[adrotate group="1"]

Sign up to our newsletter

Disruptor DNA: SmartHealth’s two strand Q&A > Dr Rachel McNamara, National Medical Innovation Fellow, Spark Innovation Programme, HSE

by | Jan 6, 2023

What is the biggest challenge to innovation?

The greatest challenge I have encountered in healthcare innovation is mindset. Our workforce have not been primed to self-identify as innovators, even though it is the nature and prerogative of healthcare workers to innovate constantly in their roles.

The cost of investing in innovation is often cited as a barrier, but what is rarely discussed is the cost of not innovating – both the financial cost and the wasting of non-utilised talents of creativity and resourcefulness.

To innovate, is to solve an important problem, through a novel means, to add value. At the Spark Programme, it is our job to empower and embolden healthcare workers to innovate, as well as to measure the value of trusting those who know their patients best to be the drivers of change.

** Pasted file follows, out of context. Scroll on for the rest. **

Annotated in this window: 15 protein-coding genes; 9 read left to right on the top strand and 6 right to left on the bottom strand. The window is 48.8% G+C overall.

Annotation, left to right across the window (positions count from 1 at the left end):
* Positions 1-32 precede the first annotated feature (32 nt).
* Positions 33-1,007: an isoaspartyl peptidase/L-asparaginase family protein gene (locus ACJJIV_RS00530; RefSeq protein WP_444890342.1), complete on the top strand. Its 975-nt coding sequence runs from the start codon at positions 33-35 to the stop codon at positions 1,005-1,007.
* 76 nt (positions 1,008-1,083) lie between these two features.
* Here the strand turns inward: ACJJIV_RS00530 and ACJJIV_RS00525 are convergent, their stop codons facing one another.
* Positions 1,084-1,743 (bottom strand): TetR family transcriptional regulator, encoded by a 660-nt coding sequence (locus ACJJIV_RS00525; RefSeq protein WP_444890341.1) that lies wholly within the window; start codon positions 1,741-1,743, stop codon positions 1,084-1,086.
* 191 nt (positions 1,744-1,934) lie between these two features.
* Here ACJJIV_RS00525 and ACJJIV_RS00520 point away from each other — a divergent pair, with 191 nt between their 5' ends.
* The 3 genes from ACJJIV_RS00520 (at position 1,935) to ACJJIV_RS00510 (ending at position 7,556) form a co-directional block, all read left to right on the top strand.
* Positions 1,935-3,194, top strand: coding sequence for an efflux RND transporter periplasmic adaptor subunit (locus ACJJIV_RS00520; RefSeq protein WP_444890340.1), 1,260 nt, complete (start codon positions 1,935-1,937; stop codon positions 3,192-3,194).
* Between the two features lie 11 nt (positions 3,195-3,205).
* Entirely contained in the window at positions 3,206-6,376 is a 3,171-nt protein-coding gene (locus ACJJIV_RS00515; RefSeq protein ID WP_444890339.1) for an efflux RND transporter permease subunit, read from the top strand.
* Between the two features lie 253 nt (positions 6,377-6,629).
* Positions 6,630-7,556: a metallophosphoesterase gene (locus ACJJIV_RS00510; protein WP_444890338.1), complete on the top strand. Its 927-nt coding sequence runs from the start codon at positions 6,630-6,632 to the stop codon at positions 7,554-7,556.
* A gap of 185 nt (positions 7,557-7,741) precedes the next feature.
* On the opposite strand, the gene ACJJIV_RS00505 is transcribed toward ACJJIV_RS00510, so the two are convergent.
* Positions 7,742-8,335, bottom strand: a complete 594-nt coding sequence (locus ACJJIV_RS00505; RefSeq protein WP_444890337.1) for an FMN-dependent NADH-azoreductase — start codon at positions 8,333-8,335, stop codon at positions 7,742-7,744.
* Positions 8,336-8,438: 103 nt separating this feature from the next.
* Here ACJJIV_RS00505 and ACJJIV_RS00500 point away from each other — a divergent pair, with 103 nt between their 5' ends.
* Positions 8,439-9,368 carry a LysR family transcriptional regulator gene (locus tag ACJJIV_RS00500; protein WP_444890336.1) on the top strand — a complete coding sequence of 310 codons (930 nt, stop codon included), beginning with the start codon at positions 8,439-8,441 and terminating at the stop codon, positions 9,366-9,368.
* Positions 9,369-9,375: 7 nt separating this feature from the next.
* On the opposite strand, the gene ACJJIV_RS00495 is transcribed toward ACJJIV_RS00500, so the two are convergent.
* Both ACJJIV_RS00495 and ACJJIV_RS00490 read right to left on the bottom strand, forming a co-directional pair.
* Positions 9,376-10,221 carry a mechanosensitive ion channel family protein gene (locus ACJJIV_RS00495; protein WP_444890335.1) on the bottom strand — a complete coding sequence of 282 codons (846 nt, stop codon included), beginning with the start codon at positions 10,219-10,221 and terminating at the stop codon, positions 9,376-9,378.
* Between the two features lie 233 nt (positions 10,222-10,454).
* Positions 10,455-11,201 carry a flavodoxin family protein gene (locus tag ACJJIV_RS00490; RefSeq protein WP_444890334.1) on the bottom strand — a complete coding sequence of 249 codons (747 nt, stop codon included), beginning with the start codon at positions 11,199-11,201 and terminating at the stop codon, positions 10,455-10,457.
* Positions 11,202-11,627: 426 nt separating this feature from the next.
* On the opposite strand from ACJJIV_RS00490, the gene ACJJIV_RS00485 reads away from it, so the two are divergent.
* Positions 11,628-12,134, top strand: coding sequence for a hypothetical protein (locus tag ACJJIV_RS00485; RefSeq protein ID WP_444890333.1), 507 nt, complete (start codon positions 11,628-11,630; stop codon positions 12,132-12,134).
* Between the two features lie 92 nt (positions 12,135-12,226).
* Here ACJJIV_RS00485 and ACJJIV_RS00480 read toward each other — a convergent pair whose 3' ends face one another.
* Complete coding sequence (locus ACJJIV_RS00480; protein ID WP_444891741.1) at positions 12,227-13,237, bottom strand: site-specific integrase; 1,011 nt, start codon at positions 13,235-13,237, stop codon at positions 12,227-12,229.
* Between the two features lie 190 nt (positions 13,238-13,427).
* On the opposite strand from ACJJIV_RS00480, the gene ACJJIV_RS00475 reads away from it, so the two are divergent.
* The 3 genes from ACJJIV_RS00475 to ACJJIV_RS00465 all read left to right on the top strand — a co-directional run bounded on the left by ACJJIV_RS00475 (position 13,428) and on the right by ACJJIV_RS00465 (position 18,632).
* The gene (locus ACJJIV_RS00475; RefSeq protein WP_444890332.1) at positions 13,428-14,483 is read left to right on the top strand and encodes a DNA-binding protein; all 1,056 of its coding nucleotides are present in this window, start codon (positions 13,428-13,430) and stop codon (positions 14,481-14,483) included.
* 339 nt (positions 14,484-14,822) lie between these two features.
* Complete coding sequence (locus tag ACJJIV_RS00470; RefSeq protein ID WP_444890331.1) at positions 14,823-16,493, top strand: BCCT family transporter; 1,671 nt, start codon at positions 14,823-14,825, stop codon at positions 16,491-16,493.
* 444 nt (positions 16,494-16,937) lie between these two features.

What rule would you break to deliver healthcare value?

As humans, our activities of living have been transformed over the last few decades. The ways in which we now shop, bank, work and communicate, are unrecognisable from the formats of 50 years ago. Yet our health systems and processes remain largely preserved, with the unwieldy familiarity of old-fashioned hospital wards, lengthy outpatient clinics and static waiting lists.

The first rule I would break, would be to challenge the common modus operandi of ‘that’s the way it has always been done’. There is safety and comfort in this mantra but as a nation, it means that we are selling ourselves short on the health service that we are capable of delivering.

Innovation and improvement should be built into every job description. As our population grows older, and the number of dependants outstrips the working population, it is imperative that we harness modern techniques to meet that demand.

Some of the most effective projects I have seen lately, have been the application of known devices in novel ways, or the delivery of the same care in more efficient settings. Incremental innovations such as these have the potential to be every bit as impactful as more radical change, and should be given every opportunity to propagate.

Related Articles